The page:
Saturday, November 26, 2011

iPads in Schools

Quick question for the crowd:
  • Anyone know a ballpark figure for how many iPads are in schools?
I'm working on a project I'm sure I'll be blogging about before long and need this number for part of it. It is proving more difficult to determine than I originally thought. Whether they are 1:1 or iPad carts doesn't mater.


  1. I don't think Apple breaks their sales data down by market, so I'd imagine it will be difficult to figure that out. As of September, they had sold somewhere just shy of 40 million total iPads range (according to Wikipedia), but that doesn't have a breakdown by consumer/corporate/education sales.

  2. Here is a quote from Apple:

    Apple officials say they know of more than 600 districts that have launched what are called “one-to-one” programs, in which at least one classroom of students is getting iPads for each student to use throughout the school day.
    Nearly two-thirds of them have begun since July, according to Apple.

    Published: Saturday, Sept. 3, 2011 11:08 p.m. MDT
    By Stephanie Reitz, Associated Press

  3. I work at a school that launched a 1:1 program for JK-4 this year, about 500 units including teachers. From our conversations with Apple reps, I would guess that there's only a few schools that have jumped that heavily per state, but that single class/cart units are far more prevalent.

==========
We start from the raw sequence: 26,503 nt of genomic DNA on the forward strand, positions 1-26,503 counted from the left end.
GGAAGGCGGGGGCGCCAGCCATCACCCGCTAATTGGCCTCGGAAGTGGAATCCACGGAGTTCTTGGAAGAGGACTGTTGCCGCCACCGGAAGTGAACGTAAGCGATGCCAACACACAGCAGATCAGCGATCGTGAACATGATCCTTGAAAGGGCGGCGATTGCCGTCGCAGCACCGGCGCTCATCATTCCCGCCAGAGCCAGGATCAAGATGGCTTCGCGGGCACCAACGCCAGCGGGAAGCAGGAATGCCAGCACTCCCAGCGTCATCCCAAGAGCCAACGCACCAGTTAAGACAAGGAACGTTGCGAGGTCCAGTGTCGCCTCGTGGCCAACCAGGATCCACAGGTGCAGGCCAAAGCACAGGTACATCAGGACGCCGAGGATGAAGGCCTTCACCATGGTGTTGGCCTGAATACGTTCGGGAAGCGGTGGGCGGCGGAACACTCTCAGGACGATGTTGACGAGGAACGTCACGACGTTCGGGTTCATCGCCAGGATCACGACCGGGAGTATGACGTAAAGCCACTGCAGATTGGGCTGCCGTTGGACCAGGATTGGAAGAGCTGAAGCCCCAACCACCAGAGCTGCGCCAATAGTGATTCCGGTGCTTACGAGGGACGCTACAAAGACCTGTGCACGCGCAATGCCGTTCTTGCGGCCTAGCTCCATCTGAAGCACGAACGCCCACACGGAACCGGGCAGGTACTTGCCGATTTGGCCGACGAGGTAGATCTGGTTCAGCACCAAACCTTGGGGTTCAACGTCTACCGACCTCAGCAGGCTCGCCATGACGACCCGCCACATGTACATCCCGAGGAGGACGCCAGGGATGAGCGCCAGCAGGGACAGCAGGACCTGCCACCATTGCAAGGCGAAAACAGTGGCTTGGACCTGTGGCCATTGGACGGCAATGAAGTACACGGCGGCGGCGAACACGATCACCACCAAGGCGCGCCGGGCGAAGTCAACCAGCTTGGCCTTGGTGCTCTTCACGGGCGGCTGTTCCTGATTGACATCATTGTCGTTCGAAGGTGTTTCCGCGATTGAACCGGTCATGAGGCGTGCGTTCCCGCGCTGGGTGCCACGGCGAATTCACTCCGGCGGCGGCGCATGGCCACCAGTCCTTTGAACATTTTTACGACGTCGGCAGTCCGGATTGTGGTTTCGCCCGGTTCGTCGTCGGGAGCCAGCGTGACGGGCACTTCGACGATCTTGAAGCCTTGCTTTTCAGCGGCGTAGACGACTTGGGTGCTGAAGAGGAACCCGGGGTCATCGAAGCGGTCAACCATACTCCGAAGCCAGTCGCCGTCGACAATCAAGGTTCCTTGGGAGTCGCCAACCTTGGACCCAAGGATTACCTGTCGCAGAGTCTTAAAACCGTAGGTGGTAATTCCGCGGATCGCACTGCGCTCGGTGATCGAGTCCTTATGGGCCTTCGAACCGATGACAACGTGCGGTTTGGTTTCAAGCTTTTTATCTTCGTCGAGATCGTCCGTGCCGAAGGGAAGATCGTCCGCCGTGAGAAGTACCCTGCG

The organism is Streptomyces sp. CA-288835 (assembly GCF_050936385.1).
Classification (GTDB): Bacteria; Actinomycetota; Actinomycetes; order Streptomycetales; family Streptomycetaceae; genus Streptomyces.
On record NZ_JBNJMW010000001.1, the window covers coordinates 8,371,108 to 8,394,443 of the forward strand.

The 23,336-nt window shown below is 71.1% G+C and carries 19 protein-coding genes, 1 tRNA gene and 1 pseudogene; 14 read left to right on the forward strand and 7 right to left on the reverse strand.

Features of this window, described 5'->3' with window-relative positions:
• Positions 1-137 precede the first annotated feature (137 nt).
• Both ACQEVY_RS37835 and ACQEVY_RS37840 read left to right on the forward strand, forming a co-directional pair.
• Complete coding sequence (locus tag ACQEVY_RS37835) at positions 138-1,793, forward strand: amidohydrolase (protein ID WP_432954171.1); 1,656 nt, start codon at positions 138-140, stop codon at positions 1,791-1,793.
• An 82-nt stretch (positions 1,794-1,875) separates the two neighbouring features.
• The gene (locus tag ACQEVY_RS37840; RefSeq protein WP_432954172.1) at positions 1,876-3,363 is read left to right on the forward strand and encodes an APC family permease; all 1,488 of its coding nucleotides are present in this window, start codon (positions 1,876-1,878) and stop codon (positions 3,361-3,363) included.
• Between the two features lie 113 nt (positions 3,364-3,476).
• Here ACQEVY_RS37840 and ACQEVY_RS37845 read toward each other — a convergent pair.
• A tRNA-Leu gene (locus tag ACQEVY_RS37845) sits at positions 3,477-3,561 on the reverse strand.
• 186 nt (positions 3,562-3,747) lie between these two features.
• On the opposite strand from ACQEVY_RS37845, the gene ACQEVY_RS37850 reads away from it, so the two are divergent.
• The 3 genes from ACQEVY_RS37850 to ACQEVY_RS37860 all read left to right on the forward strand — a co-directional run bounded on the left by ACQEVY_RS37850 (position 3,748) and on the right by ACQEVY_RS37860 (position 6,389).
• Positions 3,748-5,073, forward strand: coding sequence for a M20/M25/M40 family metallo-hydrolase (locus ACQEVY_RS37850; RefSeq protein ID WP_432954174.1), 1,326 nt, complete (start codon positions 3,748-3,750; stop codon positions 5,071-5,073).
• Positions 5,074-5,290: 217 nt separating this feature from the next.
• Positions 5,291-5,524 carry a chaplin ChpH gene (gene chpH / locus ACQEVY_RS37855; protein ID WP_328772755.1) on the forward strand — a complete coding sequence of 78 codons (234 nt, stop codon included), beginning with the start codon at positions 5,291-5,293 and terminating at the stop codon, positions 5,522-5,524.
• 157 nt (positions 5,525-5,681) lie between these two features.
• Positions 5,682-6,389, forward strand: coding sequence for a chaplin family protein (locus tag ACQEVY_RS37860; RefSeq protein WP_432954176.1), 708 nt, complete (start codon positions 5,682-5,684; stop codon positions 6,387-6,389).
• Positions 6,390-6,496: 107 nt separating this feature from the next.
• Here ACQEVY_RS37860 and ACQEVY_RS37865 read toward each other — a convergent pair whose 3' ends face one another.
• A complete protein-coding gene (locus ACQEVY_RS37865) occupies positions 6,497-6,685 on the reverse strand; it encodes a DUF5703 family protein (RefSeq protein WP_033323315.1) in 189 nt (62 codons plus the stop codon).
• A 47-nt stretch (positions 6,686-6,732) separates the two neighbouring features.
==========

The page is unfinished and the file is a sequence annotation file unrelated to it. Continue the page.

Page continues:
4. I'd be interested in the number as well.

  5. I just started working at a school that launched a 1:1 program this year as well, although they could not have implemented this program any poorly in my opinion. For one, all of our students have learning disabilities and most have difficulty staying on task for various reasons (one could call it ADHD, but I think that blanket term only legitimately applies to maybe 2 of my students -- the rest are just making poor choices when it comes to deciding how to use their time), and the board that runs the school clearly did not give a second's thought to the ramifications of handing students a new device that would be permitted for use in class that can download games in a flash. The board also decided NOT to provide faculty with iPads until a good two months after the school year began, (and I and a few others still don't even have one, and it's the end of November now!) but meanwhile they naturally expect us to be renown experts at integrating them into our teaching.

    Needless to say, most faculty don't want to have anything to do with these damn things. We recognize their potential, sure, but we don't have the time to explore the possibilities while developing curricula, resources, and assessments and grading all at the same time. Personally, I still am not convinced that an iPad enables anyone to do anything that can't be done on a Macbook or an iPhone.

  6. Hi,

    Thank you for your nice article on teach paperless. It will help me.


  7. If you google McAllen ISD in South Texas, they just purchased their entire student body and staff iPads.

  8. A few of us on our staff have talked about using iPads but we're unsure of how much use they'd get and REALLY unsure about how to pay for them. Would love to hear more thoughts.

  9. I would love to know this too! Keep in mind that in addition to official school purchases many parents are pooling together to buy or donate iPads for their classrooms (including my son's kindergarten class) so the official numbers would undercount.


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